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Missouri's attorney general sends letter to Google in Wi-Spy scandal [Updated]

Missouri Atty. Gen. Chris Koster sent a letter to Google on Friday asking for details on personal information the Internet giant said it inadvertently collected when taking photos for its StreetView service.

In the letter, Koster said he wanted to know how the intercepted information was used and to whom it was disclosed. He also asked that Google not dispose of the data until his and other agencies investigating the matter had the chance to “scrutinize this situation.”

He said it was "unclear" whether Google had violated state or federal law.

Attorneys general in several states are considering similar steps, a person familiar with the situation said. The Federal Trade Commission is also investigating. And Google faces lawsuits in Oregon and other states.

[Updated 6:03 p.m.: Google spokeswoman Christine Chen said: "As we have said before, this was a mistake. Google did nothing illegal and we are working with the relevant authorities to answer their questions and concerns." She added that Google has not deleted any U.S. data.]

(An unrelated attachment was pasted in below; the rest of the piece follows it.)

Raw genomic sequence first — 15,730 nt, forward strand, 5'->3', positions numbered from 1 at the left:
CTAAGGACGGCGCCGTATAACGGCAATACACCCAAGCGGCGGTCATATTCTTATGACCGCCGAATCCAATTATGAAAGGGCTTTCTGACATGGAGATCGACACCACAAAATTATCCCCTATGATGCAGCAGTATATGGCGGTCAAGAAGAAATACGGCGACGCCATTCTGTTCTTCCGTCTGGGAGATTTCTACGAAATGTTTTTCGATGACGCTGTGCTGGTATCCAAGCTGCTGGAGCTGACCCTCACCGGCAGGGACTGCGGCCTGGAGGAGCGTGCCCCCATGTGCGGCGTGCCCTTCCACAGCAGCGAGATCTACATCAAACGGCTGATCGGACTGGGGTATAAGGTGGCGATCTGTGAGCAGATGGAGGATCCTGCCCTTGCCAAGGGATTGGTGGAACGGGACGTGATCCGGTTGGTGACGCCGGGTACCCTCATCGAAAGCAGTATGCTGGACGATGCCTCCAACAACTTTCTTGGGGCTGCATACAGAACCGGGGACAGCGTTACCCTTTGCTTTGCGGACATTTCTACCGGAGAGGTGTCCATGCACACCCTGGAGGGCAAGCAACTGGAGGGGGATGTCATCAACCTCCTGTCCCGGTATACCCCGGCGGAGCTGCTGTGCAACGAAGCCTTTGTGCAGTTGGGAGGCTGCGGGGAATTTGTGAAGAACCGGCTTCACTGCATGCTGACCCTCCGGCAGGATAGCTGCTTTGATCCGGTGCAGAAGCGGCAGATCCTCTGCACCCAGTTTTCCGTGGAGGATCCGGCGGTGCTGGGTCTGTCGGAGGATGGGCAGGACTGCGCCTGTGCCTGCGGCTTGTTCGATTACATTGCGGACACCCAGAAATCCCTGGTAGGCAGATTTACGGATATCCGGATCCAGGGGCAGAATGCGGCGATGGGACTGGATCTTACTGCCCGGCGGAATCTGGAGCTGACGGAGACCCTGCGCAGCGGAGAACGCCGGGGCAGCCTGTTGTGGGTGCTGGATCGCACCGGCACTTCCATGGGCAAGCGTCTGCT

Google’s data collection has also angered European officials. Google on Thursday bowed to the demands of France, Germany and Spain to turn over the data.

Last month, Google revealed it had been collecting 600 gigabytes of personal data from the roving, camera-mounted cars in its StreetView program. That includes private information from unsecured personal Wi-Fi networks.

Google has been trying to defuse the situation. In an interview with the Financial Times on Thursday, Chief Executive Eric Schmidt said the software code that spurred the data collection violated Google’s policies. He said Google would make public the results of internal and external audits of its Wi-Fi data collection practices.

-- Jessica Guynn

 
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